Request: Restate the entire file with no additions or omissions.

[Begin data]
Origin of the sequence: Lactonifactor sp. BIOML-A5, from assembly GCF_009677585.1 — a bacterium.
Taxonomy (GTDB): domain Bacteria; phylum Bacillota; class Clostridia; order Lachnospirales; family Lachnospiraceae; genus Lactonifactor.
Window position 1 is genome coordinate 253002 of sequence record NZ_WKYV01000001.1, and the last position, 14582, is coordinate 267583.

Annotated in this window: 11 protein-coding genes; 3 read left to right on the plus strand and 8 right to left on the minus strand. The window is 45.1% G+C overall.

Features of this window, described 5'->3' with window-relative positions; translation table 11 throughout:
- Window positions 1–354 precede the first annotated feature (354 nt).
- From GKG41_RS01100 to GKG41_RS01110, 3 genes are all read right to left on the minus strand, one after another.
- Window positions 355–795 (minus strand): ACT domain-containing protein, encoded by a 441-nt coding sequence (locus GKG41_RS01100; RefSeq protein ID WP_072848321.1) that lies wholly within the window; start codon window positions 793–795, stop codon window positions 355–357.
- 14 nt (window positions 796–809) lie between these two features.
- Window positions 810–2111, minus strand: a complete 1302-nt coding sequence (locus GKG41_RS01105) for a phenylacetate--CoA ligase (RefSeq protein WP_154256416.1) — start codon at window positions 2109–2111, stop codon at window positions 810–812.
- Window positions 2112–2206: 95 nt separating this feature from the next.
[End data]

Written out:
Origin of the sequence: Lactonifactor sp. BIOML-A5, from assembly GCF_009677585.1 — a bacterium.
Taxonomy (GTDB): domain Bacteria; phylum Bacillota; class Clostridia; order Lachnospirales; family Lachnospiraceae; genus Lactonifactor.
Window position 1 is genome coordinate 253002 of sequence record NZ_WKYV01000001.1, and the last position, 14582, is coordinate 267583.

Annotated in this window: 11 protein-coding genes; 3 read left to right on the plus strand and 8 right to left on the minus strand. The window is 45.1% G+C overall.

Features of this window, described 5'->3' with window-relative positions; translation table 11 throughout:
- Window positions 1–354 precede the first annotated feature (354 nt).
- From GKG41_RS01100 to GKG41_RS01110, 3 genes are all read right to left on the minus strand, one after another.
- Window positions 355–795 (minus strand): ACT domain-containing protein, encoded by a 441-nt coding sequence (locus GKG41_RS01100; RefSeq protein ID WP_072848321.1) that lies wholly within the window; start codon window positions 793–795, stop codon window positions 355–357.
- 14 nt (window positions 796–809) lie between these two features.
- Window positions 810–2111, minus strand: a complete 1302-nt coding sequence (locus GKG41_RS01105) for a phenylacetate--CoA ligase (RefSeq protein WP_154256416.1) — start codon at window positions 2109–2111, stop codon at window positions 810–812.
- Window positions 2112–2206: 95 nt separating this feature from the next.